The opportunity to work for not one but two tech giants has been “very rewarding” for Sukemasa Kabayama.
After a stint of seven years at Lego Japan, he became Appleand pioneered the use of iPad in Japanese schools.
Supporting the launch of the electric vehicle manufacturer Models was no small feat, but Kabayama was hungry for more.
He wanted to be an entrepreneur.
“[I was] really in charge of sales and marketing, as opposed to having very little effectiveness on the product,” the 51-year-old told CNBC Make It.
“I thought it would be a lot more exciting to really build something from scratch, from scratch.”
In 2016, he moved to Silicon Valley, hoping to create “category defining” products like Steve Jobs and Musk did.
Six years later, Kabayama may be one step closer to that goal. His health startup Uplift Labs, founded in 2017, is an artificial intelligence-powered platform that tracks and analyzes movement in 3D.
According to the company, it has since been adopted by some MLB and NBA teams to improve the movement performance of athletes, while minimizing injuries.
“Many professional sports teams have these indoor multi-camera labs that allow for precise motion capture,” said Uplift’s co-founder and CEO.
“But, [with Uplift Labs] … all you need right now is just two iPhones or two iPads. It’s portable and we can capture the action whether it’s on the field, on the field or in the batting cage.”
The startup claims to have raised $8.5 million, with a star-studded list of investors including NBA star Seth Curry, NFL player David DeCastro and Deepcore, a Soft Bank subsidiary company.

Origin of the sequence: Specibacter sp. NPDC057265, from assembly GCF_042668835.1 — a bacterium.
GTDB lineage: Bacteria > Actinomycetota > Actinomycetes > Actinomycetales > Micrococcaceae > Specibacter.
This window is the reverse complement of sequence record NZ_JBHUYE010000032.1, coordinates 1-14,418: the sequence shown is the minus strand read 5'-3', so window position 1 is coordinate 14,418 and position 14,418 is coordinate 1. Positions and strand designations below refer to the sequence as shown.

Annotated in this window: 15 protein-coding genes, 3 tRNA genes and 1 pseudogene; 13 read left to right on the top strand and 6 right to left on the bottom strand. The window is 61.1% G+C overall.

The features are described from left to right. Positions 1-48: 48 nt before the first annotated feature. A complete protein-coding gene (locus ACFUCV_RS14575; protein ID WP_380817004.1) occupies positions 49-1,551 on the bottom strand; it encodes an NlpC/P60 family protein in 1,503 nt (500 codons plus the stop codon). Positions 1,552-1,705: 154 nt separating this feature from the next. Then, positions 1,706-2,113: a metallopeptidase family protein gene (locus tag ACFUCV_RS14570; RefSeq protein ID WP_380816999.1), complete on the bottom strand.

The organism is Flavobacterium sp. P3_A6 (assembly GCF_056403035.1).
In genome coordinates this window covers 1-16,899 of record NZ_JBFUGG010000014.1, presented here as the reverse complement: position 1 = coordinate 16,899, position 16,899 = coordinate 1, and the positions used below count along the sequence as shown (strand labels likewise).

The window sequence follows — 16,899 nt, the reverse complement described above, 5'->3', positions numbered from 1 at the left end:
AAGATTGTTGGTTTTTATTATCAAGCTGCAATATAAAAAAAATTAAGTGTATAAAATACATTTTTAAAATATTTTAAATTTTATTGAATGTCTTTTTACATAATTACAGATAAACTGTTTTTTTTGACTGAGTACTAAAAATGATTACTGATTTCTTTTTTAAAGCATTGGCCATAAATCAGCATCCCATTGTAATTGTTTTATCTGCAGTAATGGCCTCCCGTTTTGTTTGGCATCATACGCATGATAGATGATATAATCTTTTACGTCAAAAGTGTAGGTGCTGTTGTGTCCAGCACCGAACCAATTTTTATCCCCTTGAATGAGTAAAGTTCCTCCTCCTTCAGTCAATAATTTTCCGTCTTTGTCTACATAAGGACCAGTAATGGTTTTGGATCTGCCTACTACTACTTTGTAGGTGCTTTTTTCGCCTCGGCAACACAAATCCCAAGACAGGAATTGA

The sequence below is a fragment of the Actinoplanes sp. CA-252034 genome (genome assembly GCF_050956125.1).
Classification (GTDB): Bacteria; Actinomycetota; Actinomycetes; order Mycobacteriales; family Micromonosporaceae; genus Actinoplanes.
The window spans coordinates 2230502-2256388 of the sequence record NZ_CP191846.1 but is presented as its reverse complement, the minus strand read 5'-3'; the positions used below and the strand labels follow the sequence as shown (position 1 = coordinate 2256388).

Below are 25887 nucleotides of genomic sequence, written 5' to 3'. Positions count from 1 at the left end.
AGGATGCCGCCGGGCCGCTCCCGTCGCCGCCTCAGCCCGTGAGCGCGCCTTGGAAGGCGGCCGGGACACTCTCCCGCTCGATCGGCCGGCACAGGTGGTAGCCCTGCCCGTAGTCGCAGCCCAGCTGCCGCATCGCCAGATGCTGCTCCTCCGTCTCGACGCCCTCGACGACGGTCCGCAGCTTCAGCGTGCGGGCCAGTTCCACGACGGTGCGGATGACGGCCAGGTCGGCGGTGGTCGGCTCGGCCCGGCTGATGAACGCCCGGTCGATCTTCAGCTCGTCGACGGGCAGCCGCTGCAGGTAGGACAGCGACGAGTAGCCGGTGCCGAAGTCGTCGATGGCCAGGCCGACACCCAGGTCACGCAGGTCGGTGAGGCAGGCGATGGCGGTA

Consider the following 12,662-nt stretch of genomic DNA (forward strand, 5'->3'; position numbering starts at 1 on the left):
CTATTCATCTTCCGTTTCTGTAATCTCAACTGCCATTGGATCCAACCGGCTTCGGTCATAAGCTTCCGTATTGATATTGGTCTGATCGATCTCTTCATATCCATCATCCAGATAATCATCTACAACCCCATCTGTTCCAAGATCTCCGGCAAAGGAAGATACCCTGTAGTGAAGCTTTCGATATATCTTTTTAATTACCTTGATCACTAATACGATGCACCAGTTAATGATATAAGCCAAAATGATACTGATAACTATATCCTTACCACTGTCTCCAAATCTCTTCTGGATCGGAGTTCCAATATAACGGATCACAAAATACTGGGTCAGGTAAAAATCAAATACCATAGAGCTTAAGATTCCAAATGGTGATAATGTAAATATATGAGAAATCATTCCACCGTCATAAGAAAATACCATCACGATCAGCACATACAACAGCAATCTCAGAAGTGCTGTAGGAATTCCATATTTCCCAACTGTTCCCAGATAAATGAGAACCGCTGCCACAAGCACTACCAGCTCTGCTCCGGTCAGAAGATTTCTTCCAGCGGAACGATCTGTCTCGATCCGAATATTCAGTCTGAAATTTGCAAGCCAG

With over 17 years of experience under his belt, Kabayama has three tips for running a business. CNBC Make It finds out what they are.
Working for Apple and Tesla gave Kabayama insight into what it takes to create successful products.
“While the culture at Apple and Tesla was not exactly the same, [there’s a] common, which is the need to really understand your business at a detailed level,” he said.
Kabayama cited an example: the attention to detail in the user experience, which is “exceptional and unmatched” for both companies.
“For example, if you’re buying a new iPhone, the box lid is designed for ‘slow release’ to anticipate when you unbox your new phone,” he said.
“The cellophane wrapper is designed to be easily removed with your finger, unlike many other products where you struggle with scissors or your fingernails. That’s just the unboxing.”
For early-stage startups, the key to success is product market fit, Kabayama said.
That trusty litmus test is something he falls back on: “If you suddenly had to take your product or solution away from them, can they get away with it?”
“It’s so important to be relentlessly focused…really understanding what customer segment you’re targeting, what their pain points are, and do you really have an effective solution to address them?”
Kabayama added that while companies like Apple and Tesla are already having “significant impact on market share”, they have a “big vision” that will push the envelope.
“They’re all very goal driven…or better yet, vision driven. Take Tesla for example, the company’s vision is to move the world towards more sustainable transportation.”
“Being vision-driven really rallies the troops. All that hard work you do goes towards a greater common good.”
Something Kabayama enjoys doing for his business? Respond to as many customer calls as possible, he said.
“What makes my heart sing is really hearing what they love about the product, but also hearing what we can do better.”
He added, citing Reid Hoffman, co-founder of LinkedIn“There’s no such thing as tough love…you’d rather have 10 or even 100 passionate users than 100,000 users thinking, ‘The product is fine.'”
What keeps Kabayama going is providing “an essential missing piece” to understanding how athletes of all levels naturally move.